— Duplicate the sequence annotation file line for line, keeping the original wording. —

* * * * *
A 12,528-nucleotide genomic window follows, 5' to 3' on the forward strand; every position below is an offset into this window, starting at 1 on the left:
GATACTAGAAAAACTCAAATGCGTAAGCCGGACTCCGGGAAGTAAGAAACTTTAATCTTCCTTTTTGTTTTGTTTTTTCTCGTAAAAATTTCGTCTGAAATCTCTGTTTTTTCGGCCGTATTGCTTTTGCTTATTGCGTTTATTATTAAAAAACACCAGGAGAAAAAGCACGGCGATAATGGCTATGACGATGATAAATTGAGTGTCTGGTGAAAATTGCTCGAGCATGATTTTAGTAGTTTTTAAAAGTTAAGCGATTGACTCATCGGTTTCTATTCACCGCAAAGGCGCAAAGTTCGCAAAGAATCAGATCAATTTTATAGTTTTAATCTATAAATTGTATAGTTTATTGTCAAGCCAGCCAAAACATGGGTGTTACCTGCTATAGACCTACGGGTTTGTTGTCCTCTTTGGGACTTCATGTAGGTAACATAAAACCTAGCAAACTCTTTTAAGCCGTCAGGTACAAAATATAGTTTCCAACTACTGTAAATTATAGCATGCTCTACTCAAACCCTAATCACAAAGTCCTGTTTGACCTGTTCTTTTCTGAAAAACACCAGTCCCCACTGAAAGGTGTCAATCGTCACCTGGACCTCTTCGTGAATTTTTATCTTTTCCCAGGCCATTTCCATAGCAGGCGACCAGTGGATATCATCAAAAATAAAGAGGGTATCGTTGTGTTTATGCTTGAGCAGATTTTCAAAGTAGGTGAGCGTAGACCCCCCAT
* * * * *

A 12,528-nucleotide genomic window follows, 5' to 3' on the forward strand; every position below is an offset into this window, starting at 1 on the left:
GATACTAGAAAAACTCAAATGCGTAAGCCGGACTCCGGGAAGTAAGAAACTTTAATCTTCCTTTTTGTTTTGTTTTTTCTCGTAAAAATTTCGTCTGAAATCTCTGTTTTTTCGGCCGTATTGCTTTTGCTTATTGCGTTTATTATTAAAAAACACCAGGAGAAAAAGCACGGCGATAATGGCTATGACGATGATAAATTGAGTGTCTGGTGAAAATTGCTCGAGCATGATTTTAGTAGTTTTTAAAAGTTAAGCGATTGACTCATCGGTTTCTATTCACCGCAAAGGCGCAAAGTTCGCAAAGAATCAGATCAATTTTATAGTTTTAATCTATAAATTGTATAGTTTATTGTCAAGCCAGCCAAAACATGGGTGTTACCTGCTATAGACCTACGGGTTTGTTGTCCTCTTTGGGACTTCATGTAGGTAACATAAAACCTAGCAAACTCTTTTAAGCCGTCAGGTACAAAATATAGTTTCCAACTACTGTAAATTATAGCATGCTCTACTCAAACCCTAATCACAAAGTCCTGTTTGACCTGTTCTTTTCTGAAAAACACCAGTCCCCACTGAAAGGTGTCAATCGTCACCTGGACCTCTTCGTGAATTTTTATCTTTTCCCAGGCCATTTCCATAGCAGGCGACCAGTGGATATCATCAAAAATAAAGAGGGTATCGTTGTGTTTATGCTTGAGCAGATTTTCAAAGTAGGTGAGCGTAGACCCCCCAT